For now just think of the public and private key in its literal meaning and remember that a person always owns a pair of keys: one private and one public. All other details are explained in the referenced guide below.

The Software

The recommended software is available for all platforms (GNU/Linux, Mac, Windows), naturally Free and Open Source Software and includes:

  • Mozilla’s Thunderbird: This will be the email client with which you can send and receive encrypted mails.
  • GNU Privacy Guard (GnuPG): This will be the command line tool that will encrypt, decrypt, and sign your mails. It implements the OpenPGP standard RFC 4880.
  • Enigmail: This is an extension (add-on) for Thunderbird that will integrate GnuPG to your Thunderbird and simplify its use in daily routine.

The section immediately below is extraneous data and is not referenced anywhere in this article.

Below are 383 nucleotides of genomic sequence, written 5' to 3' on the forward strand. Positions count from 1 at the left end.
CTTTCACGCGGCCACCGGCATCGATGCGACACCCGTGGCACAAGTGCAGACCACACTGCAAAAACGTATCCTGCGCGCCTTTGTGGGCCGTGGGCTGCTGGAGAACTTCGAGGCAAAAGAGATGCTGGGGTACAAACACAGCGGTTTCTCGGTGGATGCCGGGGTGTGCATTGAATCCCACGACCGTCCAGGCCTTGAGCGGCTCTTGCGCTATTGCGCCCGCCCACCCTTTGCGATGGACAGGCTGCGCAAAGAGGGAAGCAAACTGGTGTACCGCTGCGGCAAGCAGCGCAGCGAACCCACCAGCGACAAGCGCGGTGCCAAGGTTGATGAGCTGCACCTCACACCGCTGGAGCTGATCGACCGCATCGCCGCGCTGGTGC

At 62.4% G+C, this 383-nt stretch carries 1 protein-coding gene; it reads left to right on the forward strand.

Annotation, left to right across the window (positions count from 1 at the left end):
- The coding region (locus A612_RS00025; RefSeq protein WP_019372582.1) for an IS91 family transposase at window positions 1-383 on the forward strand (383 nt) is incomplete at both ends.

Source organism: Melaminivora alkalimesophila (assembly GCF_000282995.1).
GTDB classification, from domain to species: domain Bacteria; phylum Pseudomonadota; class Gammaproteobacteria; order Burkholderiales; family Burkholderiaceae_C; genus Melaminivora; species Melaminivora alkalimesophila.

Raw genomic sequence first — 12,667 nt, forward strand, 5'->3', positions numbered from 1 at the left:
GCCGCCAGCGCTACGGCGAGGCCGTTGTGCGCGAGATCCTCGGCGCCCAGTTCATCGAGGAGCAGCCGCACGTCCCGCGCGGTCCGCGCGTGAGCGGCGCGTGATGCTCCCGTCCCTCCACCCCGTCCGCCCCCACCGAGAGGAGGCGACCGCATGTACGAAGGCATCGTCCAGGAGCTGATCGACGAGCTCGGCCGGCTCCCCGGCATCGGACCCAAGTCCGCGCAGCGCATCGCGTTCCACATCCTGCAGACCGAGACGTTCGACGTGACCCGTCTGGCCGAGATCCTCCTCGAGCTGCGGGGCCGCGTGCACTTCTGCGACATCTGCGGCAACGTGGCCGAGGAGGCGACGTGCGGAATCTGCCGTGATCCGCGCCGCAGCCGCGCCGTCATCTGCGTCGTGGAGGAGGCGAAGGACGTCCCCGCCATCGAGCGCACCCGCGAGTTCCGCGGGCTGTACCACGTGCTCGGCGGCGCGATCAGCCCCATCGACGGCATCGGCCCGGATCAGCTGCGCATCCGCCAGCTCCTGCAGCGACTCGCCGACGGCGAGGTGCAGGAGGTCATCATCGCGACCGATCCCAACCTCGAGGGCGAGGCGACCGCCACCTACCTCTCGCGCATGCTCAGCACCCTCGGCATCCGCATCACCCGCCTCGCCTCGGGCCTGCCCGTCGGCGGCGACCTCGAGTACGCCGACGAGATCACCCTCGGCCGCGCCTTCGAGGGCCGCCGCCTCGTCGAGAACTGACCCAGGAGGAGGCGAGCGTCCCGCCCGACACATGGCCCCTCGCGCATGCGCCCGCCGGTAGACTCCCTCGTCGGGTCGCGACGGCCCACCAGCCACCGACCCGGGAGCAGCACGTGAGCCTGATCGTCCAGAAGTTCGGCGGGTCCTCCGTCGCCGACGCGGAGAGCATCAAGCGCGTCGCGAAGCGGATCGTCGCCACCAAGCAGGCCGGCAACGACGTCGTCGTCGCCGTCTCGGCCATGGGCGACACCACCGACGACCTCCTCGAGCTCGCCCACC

The Guide

The Free Software Foundation has compiled a comprehensive, simple to understand and very helpful guide on how to encrypt your mails: Email Self-Defense.
It is available in different languages and supporting all popular computer platforms (GNU/Linux, Mac, Windows). That’s the one that should be carefully read and may take about half an hour of your precious time. If you are still wondering what this is all about you should first start with their infographic.

Alternatively you could also have a look at the “Quick Start Guide” of Enigmail.

The Hints

If you still feel uncomfortable with this whole topic it is highly recommended to participate in a so called CryptoParty. It is not about dancing. You can personally meet trustworthy experts in this field that are happy and eager to guide you through all of this. I did so by myself, thanks to muCCC for organising those in my town. Some takeaways:

Comic on password strength by xkcd (CC BY-NC)

  • Use a unique password for every single account and purpose. Use a password management tool like KeePassX to maintain those. Regarding password strength you may want to have a look at this comic strip.